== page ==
• “Surprisingly meaningful, but never short of hilarious; a monstrous success for Pratchett.”

    Kirkus Reviews

  • “One wild war story…Clever, fast-paced, and funny.”

    St. Paul Pioneer Press

  • “An edgier, funnier version of J. R. R. Tolkein…Monstrous Regiment skewers the war hawk mentality.”

    Austin American-Statesman

  • “War is hell anywhere but in Pratchett’s latest hilarious fantasy…The touching portrait of Wazzer, an abused girl who becomes a religious fanatic/saint, as well as Pratchett’s perceptive handling of a timely topic—countries fighting over a quarrel that began a thousand years ago and quibbling over borders—may inspire some sighs as well as laughter. And the author’s take on what it takes for Polly to become a man—socks, strategically placed (‘Just one pair, mark you. Don’t get ambitious’)—is nothing short of brilliant.”

    Publishers Weekly (starred review)

  • “Terry Pratchett’s hilarious prose is significantly enhanced by the narrative skills of Stephen Briggs. The story, another in the Discworld saga, highlights the recruiting efforts of a small country chronically at war with its neighbors. A rotund sergeant and weasely corporal sweep through a small town, and one of the misfits who volunteers to thwart them is Polly Perks, disguised as a teenaged boy barely of age. Briggs takes on the misfits and makes them shine. As the little group proceeds from one improbable adventure to the next, Briggs and Pratchett are magnificent.”


  • An Audie Award Finalist
  • A 2004 Locus Award Nominee

Listener Reviews

  • 1 out of 51 out of 51 out of 51 out of 51 out of 5 Review by Jan Hendriks | 2/19/2014

    " This one was so crap that I basically stopped reading Pratchett. "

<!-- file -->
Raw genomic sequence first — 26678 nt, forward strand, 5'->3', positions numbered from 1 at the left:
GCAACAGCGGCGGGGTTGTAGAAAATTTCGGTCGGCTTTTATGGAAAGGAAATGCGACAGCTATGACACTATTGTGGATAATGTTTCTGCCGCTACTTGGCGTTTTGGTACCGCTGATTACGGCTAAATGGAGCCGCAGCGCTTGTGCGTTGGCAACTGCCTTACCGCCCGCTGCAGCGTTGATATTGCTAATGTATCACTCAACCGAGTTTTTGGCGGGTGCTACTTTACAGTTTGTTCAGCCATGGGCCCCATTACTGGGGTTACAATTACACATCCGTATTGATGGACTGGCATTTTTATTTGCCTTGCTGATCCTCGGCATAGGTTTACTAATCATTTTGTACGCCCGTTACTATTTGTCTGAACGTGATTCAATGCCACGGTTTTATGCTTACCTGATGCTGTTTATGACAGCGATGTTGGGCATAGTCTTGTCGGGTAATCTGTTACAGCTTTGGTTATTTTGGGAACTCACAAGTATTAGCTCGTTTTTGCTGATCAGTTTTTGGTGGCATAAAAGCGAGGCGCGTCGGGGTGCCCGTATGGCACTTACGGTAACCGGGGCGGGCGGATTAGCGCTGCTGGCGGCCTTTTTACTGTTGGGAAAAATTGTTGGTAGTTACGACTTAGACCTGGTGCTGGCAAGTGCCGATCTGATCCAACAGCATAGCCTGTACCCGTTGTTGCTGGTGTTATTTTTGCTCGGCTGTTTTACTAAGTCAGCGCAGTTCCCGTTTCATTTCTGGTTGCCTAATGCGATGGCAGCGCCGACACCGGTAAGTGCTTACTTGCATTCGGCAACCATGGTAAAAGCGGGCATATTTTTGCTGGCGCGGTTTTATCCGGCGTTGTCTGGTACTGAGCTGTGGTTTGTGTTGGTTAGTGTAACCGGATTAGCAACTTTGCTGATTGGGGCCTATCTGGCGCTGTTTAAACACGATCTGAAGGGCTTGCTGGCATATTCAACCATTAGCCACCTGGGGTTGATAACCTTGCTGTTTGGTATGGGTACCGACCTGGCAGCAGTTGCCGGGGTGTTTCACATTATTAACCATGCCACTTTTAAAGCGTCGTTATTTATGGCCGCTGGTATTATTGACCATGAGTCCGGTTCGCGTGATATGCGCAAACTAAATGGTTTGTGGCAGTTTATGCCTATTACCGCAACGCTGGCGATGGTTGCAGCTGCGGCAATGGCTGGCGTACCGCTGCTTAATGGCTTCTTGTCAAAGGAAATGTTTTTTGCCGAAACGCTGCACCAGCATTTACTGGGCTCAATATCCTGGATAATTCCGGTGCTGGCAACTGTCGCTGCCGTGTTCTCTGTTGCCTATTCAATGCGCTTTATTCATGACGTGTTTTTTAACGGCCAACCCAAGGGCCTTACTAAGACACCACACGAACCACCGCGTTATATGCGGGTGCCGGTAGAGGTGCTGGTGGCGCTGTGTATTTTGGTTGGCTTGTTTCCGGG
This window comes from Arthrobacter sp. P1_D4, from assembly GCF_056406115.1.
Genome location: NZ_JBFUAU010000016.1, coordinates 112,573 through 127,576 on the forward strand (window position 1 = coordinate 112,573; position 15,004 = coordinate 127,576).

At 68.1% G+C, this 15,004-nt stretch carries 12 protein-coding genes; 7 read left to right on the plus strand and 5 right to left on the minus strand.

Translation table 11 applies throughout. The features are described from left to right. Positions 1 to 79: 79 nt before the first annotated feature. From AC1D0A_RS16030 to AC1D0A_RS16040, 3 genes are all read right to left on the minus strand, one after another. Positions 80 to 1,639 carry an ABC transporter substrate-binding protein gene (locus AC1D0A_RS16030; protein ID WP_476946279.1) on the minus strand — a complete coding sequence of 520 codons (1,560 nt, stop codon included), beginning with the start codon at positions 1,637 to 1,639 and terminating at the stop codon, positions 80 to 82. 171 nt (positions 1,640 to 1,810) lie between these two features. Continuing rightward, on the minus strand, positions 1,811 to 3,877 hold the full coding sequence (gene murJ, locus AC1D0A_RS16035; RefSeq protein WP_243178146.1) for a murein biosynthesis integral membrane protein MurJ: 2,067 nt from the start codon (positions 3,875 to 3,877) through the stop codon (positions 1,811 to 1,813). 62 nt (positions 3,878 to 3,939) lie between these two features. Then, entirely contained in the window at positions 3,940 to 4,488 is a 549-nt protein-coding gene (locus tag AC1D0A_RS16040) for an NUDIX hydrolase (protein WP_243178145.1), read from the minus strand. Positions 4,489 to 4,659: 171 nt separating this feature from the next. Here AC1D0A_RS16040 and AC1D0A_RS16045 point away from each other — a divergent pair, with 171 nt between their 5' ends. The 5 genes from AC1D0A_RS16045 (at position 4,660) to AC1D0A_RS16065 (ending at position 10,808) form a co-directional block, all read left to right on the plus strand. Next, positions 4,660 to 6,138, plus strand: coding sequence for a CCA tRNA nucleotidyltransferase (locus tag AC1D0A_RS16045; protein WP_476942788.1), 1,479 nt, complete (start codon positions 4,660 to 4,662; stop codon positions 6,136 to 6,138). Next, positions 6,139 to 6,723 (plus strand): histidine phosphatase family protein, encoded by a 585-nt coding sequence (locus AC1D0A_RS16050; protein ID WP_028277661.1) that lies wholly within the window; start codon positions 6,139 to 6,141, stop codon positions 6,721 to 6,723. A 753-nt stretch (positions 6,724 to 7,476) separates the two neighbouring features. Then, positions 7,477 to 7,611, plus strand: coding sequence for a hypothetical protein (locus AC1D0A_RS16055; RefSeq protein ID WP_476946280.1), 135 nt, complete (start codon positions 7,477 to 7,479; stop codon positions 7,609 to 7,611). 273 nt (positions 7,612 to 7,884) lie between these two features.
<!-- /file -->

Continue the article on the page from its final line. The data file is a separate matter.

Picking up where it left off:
• 4 out of 54 out of 54 out of 54 out of 54 out of 5 Review by Chris Maguire | 2/11/2014

    " I'm only about 20 pages in and I already love it. "

  • 5 out of 55 out of 55 out of 55 out of 55 out of 5 Review by Daisyjess | 2/6/2014

    " One of my favourite Discworld novels! Has me laughing all the time. "

  • 5 out of 55 out of 55 out of 55 out of 55 out of 5 Review by Dean Kauffman | 2/2/2014

    " Just great - and the characters are top notch and the story full of surprises "

  • > Show All
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About the Author
Author Terry Pratchett

Terry Pratchett (1948–2015) was an English novelist known for his frequently comical work in the fantasy genre. He is best known for his popular and long-running Discworld series. His first novel, The Carpet People, was published in 1971, and after publishing his first Discworld novel, The Color of Magic, in 1983, he wrote two books a year on average. He was the United Kingdom’s bestselling author of the 1990s and has sold more than 55 million books worldwide. In 2001 he won the Carnegie Medal for his children’s novel The Amazing Maurice and his Educated Rodents. Pratchett was appointed Officer of the Order of the British Empire for services to literature in 1998 and was knighted in 2009.

About the Narrator

Stephen Briggs, who also works in film, has adapted and staged fifteen Discworld plays, collaborated with Terry Pratchett on a number of related works, and performed the audio recordings of Pratchett’s books. He lives in England.